Once again, consider both diagrams, but from the level of the provider and how he/she might be supported by an EHR. At the level of the provider, the only difference between the two diagrams is the Log-in to the EMR system task. Neither diagram captures sufficient information about how each task is carried out (on paper or with the EHR) to allow one to determine if the provider will be more productive or possibly even hampered by the EHR. Common prescribing actions – check formulary, select drug, enter the number of pills to dispense, write patient instructions, allergy check, interaction check—the specific steps required in writing a prescription, are subsumed under Write out prescription and/or refill in the diagram. Thus, information that is suitable for usability testing or software design assistance is absent (i.e., there is a lack of task-level granularity).
Workflow analyses that capture detailed task-level information can be very helpful in creating test scripts and evaluating EHR usability (see posts Preventing Your EHR from Working Against You: I, II, and III). Further, there is no reason that detailed task-level analyses should not be equally useful to EHR shoppers and EHR builders, as both are interested in how the EHR conforms to typical users’ needs. Finally, one could go in the other direction and have vendors create task-level workflow maps of their products, which might help buyers with product selection and maybe training as well. After all, training is mostly about learning a product’s workflow.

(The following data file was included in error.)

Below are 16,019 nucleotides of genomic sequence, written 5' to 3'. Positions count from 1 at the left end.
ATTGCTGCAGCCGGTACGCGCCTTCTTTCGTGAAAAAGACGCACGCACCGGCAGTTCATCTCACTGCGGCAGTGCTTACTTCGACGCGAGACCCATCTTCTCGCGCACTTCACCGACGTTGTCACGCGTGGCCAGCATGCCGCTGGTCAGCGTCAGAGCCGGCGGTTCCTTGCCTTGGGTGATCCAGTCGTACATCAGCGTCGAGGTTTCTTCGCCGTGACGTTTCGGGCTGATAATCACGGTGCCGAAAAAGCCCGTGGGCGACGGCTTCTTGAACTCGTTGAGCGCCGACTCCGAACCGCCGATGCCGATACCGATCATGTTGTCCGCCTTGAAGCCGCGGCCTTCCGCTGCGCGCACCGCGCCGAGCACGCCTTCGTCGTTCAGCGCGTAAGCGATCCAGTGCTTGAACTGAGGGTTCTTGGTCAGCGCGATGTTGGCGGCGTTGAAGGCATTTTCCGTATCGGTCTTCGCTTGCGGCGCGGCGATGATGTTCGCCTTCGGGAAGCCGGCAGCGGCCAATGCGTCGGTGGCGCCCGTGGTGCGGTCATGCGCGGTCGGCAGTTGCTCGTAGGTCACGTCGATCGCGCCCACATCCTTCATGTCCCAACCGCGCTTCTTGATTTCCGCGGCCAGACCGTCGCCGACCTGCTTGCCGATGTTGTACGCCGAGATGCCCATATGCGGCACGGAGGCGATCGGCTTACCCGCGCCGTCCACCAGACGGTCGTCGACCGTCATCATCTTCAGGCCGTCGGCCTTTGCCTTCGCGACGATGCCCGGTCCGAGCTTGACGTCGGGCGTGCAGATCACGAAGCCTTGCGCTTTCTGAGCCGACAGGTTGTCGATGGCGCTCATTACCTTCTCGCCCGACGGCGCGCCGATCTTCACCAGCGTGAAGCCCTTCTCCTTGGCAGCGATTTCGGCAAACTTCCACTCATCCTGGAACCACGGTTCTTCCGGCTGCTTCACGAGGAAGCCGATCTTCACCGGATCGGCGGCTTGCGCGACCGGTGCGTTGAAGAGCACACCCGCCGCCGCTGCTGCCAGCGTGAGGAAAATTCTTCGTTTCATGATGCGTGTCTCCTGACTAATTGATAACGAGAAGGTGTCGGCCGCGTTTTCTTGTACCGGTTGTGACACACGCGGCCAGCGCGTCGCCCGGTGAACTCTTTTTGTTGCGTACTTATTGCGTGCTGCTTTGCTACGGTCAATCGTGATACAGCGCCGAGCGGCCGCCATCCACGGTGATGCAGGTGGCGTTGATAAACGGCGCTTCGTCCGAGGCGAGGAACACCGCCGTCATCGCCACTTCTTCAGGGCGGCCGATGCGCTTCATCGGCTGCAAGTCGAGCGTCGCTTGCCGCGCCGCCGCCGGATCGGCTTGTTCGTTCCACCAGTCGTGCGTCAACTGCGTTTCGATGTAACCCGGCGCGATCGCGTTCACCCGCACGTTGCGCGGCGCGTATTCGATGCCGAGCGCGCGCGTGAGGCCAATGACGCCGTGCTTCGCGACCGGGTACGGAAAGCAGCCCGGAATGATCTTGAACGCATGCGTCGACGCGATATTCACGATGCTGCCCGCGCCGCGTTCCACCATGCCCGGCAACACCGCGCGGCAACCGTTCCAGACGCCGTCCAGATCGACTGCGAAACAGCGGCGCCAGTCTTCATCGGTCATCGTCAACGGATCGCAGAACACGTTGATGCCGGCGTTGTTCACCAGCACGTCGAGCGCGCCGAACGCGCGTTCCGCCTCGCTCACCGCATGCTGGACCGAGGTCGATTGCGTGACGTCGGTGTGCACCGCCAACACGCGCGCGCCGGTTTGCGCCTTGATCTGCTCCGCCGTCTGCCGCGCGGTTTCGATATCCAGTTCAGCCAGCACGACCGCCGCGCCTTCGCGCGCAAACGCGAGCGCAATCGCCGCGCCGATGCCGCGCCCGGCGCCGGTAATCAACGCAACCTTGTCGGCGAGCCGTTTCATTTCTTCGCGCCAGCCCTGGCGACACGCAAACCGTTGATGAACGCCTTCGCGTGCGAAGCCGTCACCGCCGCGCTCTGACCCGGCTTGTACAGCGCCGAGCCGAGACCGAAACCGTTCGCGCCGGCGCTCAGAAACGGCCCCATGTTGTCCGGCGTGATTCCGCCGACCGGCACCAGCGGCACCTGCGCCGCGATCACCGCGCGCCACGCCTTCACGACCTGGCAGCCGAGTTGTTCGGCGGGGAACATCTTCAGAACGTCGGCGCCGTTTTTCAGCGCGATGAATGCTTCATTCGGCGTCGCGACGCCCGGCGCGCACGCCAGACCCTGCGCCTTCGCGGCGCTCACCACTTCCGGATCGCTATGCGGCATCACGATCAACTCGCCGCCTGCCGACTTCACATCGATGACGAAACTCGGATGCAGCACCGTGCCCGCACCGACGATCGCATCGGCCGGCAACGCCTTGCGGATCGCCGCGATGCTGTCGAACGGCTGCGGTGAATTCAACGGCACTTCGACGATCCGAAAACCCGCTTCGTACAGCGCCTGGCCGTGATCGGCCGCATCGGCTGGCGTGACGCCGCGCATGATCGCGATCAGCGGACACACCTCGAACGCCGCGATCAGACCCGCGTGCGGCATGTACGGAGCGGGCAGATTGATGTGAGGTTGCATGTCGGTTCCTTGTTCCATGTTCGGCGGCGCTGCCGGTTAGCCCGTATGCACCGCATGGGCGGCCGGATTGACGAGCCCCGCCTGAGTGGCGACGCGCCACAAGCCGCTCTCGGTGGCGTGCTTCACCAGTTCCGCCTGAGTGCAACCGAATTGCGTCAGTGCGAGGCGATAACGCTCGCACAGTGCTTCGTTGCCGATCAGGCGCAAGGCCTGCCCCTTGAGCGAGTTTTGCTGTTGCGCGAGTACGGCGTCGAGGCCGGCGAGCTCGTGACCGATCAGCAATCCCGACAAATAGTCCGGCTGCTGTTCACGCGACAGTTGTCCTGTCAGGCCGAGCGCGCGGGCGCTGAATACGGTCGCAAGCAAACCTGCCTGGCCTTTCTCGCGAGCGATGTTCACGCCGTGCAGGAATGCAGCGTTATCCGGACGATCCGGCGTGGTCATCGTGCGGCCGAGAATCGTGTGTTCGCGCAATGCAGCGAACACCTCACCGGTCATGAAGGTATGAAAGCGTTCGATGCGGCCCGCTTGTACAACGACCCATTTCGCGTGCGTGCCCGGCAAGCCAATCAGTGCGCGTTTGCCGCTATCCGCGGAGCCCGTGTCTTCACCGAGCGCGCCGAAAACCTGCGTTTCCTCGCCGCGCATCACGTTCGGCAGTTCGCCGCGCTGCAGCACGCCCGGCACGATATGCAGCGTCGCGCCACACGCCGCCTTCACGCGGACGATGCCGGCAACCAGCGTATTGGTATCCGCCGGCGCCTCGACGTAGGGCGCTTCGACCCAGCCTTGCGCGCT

Above, I alluded to the possibility of pooling workflow data from multiple sites for review/analysis. The main barrier to creating analyzable workflow databases/libraries is the lack of a standard, widely-used representation format for workflows. While a number of tools exist (e.g., Petri nets, activity diagrams, flow charts), there are no constraints on how organizations use them. Thus, organizations using the same tool to map the same process may use different names for tasks, a variable number of tasks per process, or different process start and end points. This is a difficult challenge, but not an insurmountable one. As someone involved in software development, I would welcome the availability of workflow databases that I could download and use as a basis for new projects –sort of like having access to an archive of building blueprints. The underlying idea is the same—not reinventing the wheel.
Now that workflow analysis has gone mainstream, and usability and software design have gained mindshare, perhaps it is time to explore more fully the shared workflow properties of EHR selection, implementation, usability, and software design.
1. Carter JH. From process analysis to product evaluation. In Carter, JH. Electronic Health Records, Second Edition. Philadelphia, PA: American College of Physicians; 2008: 345-355.
For a good introduction to workflow analysis see Workflow Management: Models, Methods and Systems by Wil van der Aaslt and Kees van Hee.